[This is an excerpt from my translation of her story included in the volume On the Far Side of Memory, New Delhi, OUP, 2018. It is a sharp critique of the reformism among Malayala brahmins, and of Reformer-Man who saw women as mere passive objects of his reformism]
I was thinking of those strands of grey hair. Eyes sunk deep into their sockets. The wasted frame. She is only thirty-three, isn’t she, but still …!
Our first meeting was eight years ago on the dais of the community movement. How thick and dark her curls were then! Radiant health and confidence shone in those eyes. Her courage, and not just her persuasiveness, made her admirable. Standing upright like that, in that light – that was a sight no one could imagine.
From the audience rose cries of joy and victory. Highly inspiring it was, no doubt! The veiling darkness of many, many generations had been chased away. As she stood, garlanded, on the dais, the living symbol of Revolution’s great success, the entire audience broke into thrills of joy and pride.
She challenged frozen customs; she entered newer and newer activisms. The result was miraculous. Only that which can move, can make other things move. Like the early rumbling of thunder before the tempest, her voice found many echoes. The community woke up. The world turned our way, attentive now. Ideas that had lain on paper for the past twenty-five years were birthed into life through this single event…
A sudden tremor. Entrenched customs shook; their authorities reeled in surprise. Then they rolled their eyes; roared; prepared to hit back lurching in death-pangs. When they decreed that all those who went to her illam were to be cast out, more and more illams opened up to them. When those who stayed on with the cast-out were cast out, outcast status became respectable. When her name was banned in the inner-quarters, many gave up that space so that they could speak her name. That was an exalted time!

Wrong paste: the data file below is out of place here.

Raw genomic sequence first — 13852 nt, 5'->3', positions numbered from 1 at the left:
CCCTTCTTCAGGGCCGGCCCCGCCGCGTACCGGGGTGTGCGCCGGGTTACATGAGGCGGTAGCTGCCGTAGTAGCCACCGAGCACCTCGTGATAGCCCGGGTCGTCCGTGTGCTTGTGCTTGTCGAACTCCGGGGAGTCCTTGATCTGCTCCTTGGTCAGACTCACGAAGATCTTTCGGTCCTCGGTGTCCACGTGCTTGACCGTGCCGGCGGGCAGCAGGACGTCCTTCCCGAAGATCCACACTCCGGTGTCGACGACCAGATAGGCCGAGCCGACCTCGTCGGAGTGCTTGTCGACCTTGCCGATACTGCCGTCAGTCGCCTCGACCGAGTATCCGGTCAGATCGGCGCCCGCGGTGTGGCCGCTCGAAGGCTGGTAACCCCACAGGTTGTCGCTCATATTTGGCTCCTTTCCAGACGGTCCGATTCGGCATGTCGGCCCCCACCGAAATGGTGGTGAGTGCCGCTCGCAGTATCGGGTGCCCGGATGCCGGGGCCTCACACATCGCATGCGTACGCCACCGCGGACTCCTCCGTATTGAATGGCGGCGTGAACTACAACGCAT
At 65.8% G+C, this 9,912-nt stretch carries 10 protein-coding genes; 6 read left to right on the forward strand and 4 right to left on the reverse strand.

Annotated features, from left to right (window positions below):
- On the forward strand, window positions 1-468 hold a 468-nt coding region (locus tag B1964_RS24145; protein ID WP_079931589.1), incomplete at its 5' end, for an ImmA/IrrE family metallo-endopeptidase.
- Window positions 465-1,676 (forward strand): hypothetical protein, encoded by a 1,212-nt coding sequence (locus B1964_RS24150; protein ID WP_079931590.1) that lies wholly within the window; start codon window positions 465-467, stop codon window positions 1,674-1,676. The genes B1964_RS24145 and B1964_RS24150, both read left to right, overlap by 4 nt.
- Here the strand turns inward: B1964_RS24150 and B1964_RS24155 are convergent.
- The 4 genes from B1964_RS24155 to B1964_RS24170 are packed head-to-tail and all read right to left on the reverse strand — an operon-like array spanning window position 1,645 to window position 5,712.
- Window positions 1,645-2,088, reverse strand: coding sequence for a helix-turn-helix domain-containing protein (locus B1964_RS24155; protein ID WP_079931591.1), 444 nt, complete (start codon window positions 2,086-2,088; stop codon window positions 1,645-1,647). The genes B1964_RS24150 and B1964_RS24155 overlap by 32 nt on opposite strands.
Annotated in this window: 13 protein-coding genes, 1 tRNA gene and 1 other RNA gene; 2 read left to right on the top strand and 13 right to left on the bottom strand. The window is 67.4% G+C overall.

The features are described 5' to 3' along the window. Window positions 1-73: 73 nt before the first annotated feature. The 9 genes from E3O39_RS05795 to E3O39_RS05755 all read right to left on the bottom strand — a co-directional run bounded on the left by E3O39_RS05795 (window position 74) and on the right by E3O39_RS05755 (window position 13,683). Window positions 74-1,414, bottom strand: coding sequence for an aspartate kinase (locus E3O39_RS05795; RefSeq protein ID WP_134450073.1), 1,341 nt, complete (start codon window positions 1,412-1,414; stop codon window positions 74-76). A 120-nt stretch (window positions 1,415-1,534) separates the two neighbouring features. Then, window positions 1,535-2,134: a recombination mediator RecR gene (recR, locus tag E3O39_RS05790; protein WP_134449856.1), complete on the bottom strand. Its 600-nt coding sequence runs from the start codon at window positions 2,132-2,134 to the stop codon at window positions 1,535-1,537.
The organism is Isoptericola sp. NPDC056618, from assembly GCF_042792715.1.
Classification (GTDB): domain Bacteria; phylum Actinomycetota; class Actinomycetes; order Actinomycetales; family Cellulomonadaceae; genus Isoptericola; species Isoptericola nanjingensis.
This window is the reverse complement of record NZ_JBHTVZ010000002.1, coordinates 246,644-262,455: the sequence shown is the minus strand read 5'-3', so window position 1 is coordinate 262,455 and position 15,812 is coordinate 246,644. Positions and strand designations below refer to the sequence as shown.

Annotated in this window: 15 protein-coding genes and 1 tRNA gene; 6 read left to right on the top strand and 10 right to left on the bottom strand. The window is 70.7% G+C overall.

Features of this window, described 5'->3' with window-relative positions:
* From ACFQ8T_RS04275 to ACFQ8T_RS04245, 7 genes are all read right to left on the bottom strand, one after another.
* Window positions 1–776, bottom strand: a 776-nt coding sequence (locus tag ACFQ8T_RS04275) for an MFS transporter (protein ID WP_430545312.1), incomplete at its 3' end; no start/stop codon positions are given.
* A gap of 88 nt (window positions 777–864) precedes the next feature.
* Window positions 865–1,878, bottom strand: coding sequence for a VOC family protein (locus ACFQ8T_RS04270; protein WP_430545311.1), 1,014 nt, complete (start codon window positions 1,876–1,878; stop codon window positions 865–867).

“This dam built of shrivelled old bones will collapse under the force of the gushing stream of risen young blood,” she once declared from the stage….
It so happened that she missed, for some reason, an important event. That was seen as a ruse by some, as deliberate avoidance … there were some disagreements about resolutions … a reply and a reply to the reply. Many who were close now moved away in anger. A young man declared angrily: “So was it to reform these wooden puppets that we suffered so much? We taught them … spoke of them on so many forms … gave them a name … and now, look, do they have any gratitude?”
Is this claim not true? What weakness do our menfolk have, that must be removed? What is the use of community activism indeed? Will anything work without their benevolence? But that reference to gratitude made me furious. Gratitude, indeed … what a shameless word … what a heavy obligation … worse than slavery … did we suffer all the sacrifices and troubles till now for this? … Gratitude! … I admired that sister much more now.
This is indeed the trouble with all revolutionary movements. The sudden leap-up … and the equally sudden burning out. What burned got burned; what charred was charred. The remnants continue to exist as ugly as before….